National No Smoking Day is an annual health awareness day in the UK which is intended to help smokers who want to quit. The theme for this year's No Smoking Day on 13 March is #TellUsYourWay, urging people to tell friends and family the day that they have chosen to stop smoking and how they are going to do it. The idea is that by working out what is the best option for the individual and having the appropriate level of support, the chances of quitting for good are higher.
Options to help give up smoking can include considering e-cigarettes, will-power alone, or pharmaceutical options such as nicotine replacement therapy (NRT). Most are available without charge on the NHS. The campaign encourages people to promote their ‘quit date’ on social media and to make a statement about how they are committing to achieving their goal. The hope is that support from friends and family will motivate those who are trying to give up smoking.
Lucie Prothero, senior associate at Penningtons Manches who specialises in lung cancer cases, said: “Although around 43,500 people are diagnosed each year with lung cancer and it is the second most common cancer in the UK, it has relatively poor survival prospects compared with other common cancers such as breast and prostate cancer.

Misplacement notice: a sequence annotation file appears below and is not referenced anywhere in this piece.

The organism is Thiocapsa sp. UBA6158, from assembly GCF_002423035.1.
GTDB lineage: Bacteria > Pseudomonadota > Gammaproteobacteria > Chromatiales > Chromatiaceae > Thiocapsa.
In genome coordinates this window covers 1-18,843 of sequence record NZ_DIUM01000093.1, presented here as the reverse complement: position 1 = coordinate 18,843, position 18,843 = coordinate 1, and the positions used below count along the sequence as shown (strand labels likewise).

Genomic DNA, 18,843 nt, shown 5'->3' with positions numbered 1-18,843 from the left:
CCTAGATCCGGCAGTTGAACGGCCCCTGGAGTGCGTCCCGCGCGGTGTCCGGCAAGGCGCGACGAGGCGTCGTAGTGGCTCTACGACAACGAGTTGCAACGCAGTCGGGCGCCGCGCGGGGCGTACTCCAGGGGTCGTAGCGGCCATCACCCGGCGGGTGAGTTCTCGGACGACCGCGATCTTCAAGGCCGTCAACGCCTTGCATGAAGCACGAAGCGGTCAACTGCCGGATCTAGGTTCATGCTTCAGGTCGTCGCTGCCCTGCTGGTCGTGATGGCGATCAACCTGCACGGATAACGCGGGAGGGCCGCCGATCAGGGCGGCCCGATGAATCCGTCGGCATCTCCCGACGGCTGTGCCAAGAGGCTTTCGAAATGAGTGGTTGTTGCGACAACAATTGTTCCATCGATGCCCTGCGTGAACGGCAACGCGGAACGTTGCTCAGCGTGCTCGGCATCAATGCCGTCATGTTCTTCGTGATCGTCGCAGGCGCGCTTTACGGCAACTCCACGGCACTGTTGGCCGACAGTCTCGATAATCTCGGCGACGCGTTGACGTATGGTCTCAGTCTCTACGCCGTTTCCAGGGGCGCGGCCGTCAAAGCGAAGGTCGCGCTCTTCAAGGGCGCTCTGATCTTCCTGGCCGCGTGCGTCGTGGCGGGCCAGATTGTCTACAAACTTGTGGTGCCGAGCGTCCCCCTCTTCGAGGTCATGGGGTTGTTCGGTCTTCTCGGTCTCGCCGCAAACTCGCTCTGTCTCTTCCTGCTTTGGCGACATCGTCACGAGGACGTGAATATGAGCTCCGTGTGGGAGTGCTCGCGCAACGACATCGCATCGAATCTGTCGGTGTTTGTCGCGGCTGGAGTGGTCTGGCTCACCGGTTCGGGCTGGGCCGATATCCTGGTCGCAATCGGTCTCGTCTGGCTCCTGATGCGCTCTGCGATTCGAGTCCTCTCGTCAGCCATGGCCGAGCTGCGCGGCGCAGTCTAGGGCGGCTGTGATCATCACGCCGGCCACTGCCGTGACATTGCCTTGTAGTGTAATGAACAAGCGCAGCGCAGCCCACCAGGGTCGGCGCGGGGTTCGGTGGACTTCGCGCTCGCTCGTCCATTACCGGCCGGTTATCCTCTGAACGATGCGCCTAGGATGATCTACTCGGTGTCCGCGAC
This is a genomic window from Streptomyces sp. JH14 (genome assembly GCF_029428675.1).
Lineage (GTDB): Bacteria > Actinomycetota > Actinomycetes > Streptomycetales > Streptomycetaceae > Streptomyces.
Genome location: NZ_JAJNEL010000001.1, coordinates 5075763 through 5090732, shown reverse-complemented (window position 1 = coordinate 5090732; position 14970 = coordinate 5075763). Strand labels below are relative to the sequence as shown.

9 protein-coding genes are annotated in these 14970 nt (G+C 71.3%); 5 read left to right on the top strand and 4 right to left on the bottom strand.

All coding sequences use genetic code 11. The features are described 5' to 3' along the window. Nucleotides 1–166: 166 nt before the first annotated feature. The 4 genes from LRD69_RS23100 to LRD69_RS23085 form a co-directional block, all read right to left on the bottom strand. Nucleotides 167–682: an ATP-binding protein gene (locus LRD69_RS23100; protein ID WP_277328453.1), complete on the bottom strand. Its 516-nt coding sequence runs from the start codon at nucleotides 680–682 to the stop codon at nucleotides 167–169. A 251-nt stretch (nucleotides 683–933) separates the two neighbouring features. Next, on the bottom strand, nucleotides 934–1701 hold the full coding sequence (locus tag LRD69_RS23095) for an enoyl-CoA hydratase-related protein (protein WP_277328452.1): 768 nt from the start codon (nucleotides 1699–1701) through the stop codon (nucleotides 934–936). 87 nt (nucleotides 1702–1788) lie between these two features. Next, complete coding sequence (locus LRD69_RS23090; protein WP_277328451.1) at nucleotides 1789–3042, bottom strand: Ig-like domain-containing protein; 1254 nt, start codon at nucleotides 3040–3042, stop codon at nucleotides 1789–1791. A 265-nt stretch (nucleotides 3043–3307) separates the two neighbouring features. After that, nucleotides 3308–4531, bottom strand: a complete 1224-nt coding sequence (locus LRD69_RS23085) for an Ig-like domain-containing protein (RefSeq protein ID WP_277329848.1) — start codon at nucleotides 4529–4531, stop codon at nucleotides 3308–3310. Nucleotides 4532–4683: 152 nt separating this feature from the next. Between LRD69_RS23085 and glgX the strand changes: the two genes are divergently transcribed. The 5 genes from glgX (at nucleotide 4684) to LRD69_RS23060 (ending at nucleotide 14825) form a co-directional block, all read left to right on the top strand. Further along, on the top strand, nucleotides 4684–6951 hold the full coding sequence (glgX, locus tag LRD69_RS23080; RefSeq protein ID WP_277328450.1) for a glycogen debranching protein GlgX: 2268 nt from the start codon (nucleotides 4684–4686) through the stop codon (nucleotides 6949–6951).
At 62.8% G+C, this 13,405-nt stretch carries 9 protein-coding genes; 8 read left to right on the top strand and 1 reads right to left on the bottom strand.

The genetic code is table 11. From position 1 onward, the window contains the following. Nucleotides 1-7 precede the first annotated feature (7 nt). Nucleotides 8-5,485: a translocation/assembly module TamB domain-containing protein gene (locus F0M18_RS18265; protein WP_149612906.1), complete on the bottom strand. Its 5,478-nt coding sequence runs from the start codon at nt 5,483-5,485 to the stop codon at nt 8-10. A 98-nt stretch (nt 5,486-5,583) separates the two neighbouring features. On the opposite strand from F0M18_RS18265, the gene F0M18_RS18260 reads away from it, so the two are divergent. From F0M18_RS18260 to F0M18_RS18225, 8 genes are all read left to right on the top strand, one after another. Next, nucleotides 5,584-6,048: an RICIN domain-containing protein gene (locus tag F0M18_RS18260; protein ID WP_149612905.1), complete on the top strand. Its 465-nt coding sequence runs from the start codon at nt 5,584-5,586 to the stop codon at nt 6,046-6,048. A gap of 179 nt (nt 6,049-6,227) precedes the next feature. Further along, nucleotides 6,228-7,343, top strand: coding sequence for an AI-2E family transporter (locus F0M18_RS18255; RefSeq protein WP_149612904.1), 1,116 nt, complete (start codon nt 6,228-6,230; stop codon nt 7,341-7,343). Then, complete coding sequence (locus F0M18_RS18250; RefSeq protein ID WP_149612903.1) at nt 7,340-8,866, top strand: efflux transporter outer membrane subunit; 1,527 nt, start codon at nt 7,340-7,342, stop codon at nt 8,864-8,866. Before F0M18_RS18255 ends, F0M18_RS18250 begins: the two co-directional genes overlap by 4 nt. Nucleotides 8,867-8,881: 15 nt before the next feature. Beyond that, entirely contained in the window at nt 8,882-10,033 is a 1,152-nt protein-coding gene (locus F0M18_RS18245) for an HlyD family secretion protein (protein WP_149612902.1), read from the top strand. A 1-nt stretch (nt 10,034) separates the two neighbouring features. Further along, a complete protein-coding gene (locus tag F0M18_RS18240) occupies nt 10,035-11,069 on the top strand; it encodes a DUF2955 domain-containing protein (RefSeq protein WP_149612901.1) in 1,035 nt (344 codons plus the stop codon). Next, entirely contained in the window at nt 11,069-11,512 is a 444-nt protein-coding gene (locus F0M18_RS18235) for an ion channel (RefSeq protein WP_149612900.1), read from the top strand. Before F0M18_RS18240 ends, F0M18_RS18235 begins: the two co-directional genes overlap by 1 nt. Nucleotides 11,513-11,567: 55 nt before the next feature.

“Smoking continues to be one of the most significant risk factors for developing lung cancer. About nine out of ten people who suffer from lung cancer smoke or were smokers in the past. Therefore any campaign which encourages people to give up smoking is a positive step towards improving the lung cancer statistics in this country.
“Macmillan has reported that about half of people with lung cancer die within six months of diagnosis. It has been suggested that one of the reasons for this poor statistical outcome is delayed diagnosis. We receive many enquiries from cancer patients and their families who are concerned that the opportunity for an earlier diagnosis was missed. Often in circumstances where there is a claim for negligence, it has involved patients presenting to clinicians with consistent patterns of symptoms, where appropriate investigations have not been made or have been inappropriately reported or followed-up.”